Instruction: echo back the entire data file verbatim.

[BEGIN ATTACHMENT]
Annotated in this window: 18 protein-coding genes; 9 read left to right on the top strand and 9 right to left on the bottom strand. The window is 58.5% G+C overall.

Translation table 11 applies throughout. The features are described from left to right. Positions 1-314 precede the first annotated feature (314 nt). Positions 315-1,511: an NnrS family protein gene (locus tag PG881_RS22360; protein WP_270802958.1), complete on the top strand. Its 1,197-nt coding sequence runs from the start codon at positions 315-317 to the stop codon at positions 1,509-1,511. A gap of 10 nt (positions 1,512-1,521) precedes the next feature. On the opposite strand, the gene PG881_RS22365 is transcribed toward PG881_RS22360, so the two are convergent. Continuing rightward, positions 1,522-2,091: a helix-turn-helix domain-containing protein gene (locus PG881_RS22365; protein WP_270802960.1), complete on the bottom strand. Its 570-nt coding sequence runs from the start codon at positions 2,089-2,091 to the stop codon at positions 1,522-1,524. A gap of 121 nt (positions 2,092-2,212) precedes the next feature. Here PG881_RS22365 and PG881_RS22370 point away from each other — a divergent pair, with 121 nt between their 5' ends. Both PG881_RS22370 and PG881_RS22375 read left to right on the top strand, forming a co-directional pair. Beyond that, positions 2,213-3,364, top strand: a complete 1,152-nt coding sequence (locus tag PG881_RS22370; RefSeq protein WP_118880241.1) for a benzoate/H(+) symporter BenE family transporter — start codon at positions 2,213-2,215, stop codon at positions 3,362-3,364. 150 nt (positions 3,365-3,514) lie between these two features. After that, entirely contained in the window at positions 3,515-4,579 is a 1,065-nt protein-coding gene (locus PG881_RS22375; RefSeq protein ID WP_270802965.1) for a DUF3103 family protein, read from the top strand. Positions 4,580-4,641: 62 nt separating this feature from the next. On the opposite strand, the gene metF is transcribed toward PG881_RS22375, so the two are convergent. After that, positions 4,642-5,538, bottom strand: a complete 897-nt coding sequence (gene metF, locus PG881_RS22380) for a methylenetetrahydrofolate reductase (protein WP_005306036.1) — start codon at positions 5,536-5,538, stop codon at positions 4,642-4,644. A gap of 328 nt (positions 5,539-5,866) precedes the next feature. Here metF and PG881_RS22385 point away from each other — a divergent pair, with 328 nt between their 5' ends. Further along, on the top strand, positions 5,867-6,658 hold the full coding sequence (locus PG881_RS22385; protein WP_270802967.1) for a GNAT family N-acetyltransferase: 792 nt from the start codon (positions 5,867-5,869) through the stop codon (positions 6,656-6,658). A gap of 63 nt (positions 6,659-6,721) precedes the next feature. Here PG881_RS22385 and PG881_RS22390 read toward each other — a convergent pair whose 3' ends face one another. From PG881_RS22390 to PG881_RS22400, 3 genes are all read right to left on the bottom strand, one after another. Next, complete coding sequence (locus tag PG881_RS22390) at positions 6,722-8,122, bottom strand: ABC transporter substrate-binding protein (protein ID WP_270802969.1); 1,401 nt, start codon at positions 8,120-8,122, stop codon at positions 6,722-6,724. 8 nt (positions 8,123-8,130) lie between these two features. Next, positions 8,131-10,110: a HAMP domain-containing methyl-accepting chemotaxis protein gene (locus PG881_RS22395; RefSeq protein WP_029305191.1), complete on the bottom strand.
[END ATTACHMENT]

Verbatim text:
Annotated in this window: 18 protein-coding genes; 9 read left to right on the top strand and 9 right to left on the bottom strand. The window is 58.5% G+C overall.

Translation table 11 applies throughout. The features are described from left to right. Positions 1-314 precede the first annotated feature (314 nt). Positions 315-1,511: an NnrS family protein gene (locus tag PG881_RS22360; protein WP_270802958.1), complete on the top strand. Its 1,197-nt coding sequence runs from the start codon at positions 315-317 to the stop codon at positions 1,509-1,511. A gap of 10 nt (positions 1,512-1,521) precedes the next feature. On the opposite strand, the gene PG881_RS22365 is transcribed toward PG881_RS22360, so the two are convergent. Continuing rightward, positions 1,522-2,091: a helix-turn-helix domain-containing protein gene (locus PG881_RS22365; protein WP_270802960.1), complete on the bottom strand. Its 570-nt coding sequence runs from the start codon at positions 2,089-2,091 to the stop codon at positions 1,522-1,524. A gap of 121 nt (positions 2,092-2,212) precedes the next feature. Here PG881_RS22365 and PG881_RS22370 point away from each other — a divergent pair, with 121 nt between their 5' ends. Both PG881_RS22370 and PG881_RS22375 read left to right on the top strand, forming a co-directional pair. Beyond that, positions 2,213-3,364, top strand: a complete 1,152-nt coding sequence (locus tag PG881_RS22370; RefSeq protein WP_118880241.1) for a benzoate/H(+) symporter BenE family transporter — start codon at positions 2,213-2,215, stop codon at positions 3,362-3,364. 150 nt (positions 3,365-3,514) lie between these two features. After that, entirely contained in the window at positions 3,515-4,579 is a 1,065-nt protein-coding gene (locus PG881_RS22375; RefSeq protein ID WP_270802965.1) for a DUF3103 family protein, read from the top strand. Positions 4,580-4,641: 62 nt separating this feature from the next. On the opposite strand, the gene metF is transcribed toward PG881_RS22375, so the two are convergent. After that, positions 4,642-5,538, bottom strand: a complete 897-nt coding sequence (gene metF, locus PG881_RS22380) for a methylenetetrahydrofolate reductase (protein WP_005306036.1) — start codon at positions 5,536-5,538, stop codon at positions 4,642-4,644. A gap of 328 nt (positions 5,539-5,866) precedes the next feature. Here metF and PG881_RS22385 point away from each other — a divergent pair, with 328 nt between their 5' ends. Further along, on the top strand, positions 5,867-6,658 hold the full coding sequence (locus PG881_RS22385; protein WP_270802967.1) for a GNAT family N-acetyltransferase: 792 nt from the start codon (positions 5,867-5,869) through the stop codon (positions 6,656-6,658). A gap of 63 nt (positions 6,659-6,721) precedes the next feature. Here PG881_RS22385 and PG881_RS22390 read toward each other — a convergent pair whose 3' ends face one another. From PG881_RS22390 to PG881_RS22400, 3 genes are all read right to left on the bottom strand, one after another. Next, complete coding sequence (locus tag PG881_RS22390) at positions 6,722-8,122, bottom strand: ABC transporter substrate-binding protein (protein ID WP_270802969.1); 1,401 nt, start codon at positions 8,120-8,122, stop codon at positions 6,722-6,724. 8 nt (positions 8,123-8,130) lie between these two features. Next, positions 8,131-10,110: a HAMP domain-containing methyl-accepting chemotaxis protein gene (locus PG881_RS22395; RefSeq protein WP_029305191.1), complete on the bottom strand.